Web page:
Saturday, August 10, 2013

Your signature matters

A section from a recent post at JO Rules caught my eye:

How much time do your guys spend waiting around for your signature? How much time do they spend in training that has no value? How much time do they spend waiting around just in case they’re needed later?

My second week as a department head, I was given E4 EVALs to review...all 88 of them (if you think you have an EVAL problem in a division, I think I have you beat). I ended up taking them home, and the next morning I had written all of my corrections and sent them back for revision. Two days later, I signed them all.

Your inbox will get stuffed with a variety of things: special request chits, EVALs, maintenance, etc.  It's sad to say, but it seems many people almost get a kick out of making people wait for their signature. While your signature as a Division Officer is important, the piece that people forget is that by the time something comes to you, it's already hit one or two rounds of review at that time. You taking forever to sign something only serves to piss people off.

You should empty your inbox at the end of every day. Although you may occasionally break this rule, you're better off emptying the inbox than allowing it to pile up. There are a couple of ways to tackle this:

1. Sign the easy stuff. When you sift through your box, sign the paperwork that is routine and that you can quickly verify is correct. Seems easy enough, but how often does exactly the opposite happen: easy stuff sits to the end while we focus on the hard problems. Taking care of the easy things gets your sailors quickly back to work and not waiting around on your decision.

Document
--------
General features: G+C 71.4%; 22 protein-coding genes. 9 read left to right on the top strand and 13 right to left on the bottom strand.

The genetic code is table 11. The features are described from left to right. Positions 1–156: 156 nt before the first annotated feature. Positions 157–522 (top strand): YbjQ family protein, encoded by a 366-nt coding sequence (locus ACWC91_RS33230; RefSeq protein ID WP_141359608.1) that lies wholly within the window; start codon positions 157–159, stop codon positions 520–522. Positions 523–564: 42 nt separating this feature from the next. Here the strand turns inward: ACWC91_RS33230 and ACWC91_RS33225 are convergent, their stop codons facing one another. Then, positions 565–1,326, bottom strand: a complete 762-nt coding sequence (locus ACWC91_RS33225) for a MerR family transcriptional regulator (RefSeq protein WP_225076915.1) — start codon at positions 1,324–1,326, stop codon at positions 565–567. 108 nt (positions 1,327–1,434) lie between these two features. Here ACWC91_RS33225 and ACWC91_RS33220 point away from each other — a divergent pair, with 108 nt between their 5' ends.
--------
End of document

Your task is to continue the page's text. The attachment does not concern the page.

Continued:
2. Make changes all at once. If the EVALs coming to you suck, take the time and document your changes right there. Take the hour it may take you to write down what you want, review the instruction, and verify your paperwork is in compliance. If you try to skim in 10 minutes what should take an hour, be prepared for your CO to haul you into a room and waste an additional 30 minutes chewing your butt, on top of sending you back to do it correctly in the first place.

3. Make one round of changes. I had an engineer that changes our SUBS message 18 times. I started stapling the changes together because I wanted him to see just how ridiculous it was...and I nearly broke our stapler. Make your changes, and unless your sailors don't change what you ask, sign it and move on.

Manager Tools recommends you empty your email inbox each day, and only check email three times a day to avoid wasting time. Not only do you tend to become more efficient, you also forget less items and keep people in general happier. It's hard (I tend to get 60 emails a day), but it is doable.

Nothing is more frustrating than a road block for no reason. Don't be "that guy." Be the enabler that everyone turns to for mission accomplishment.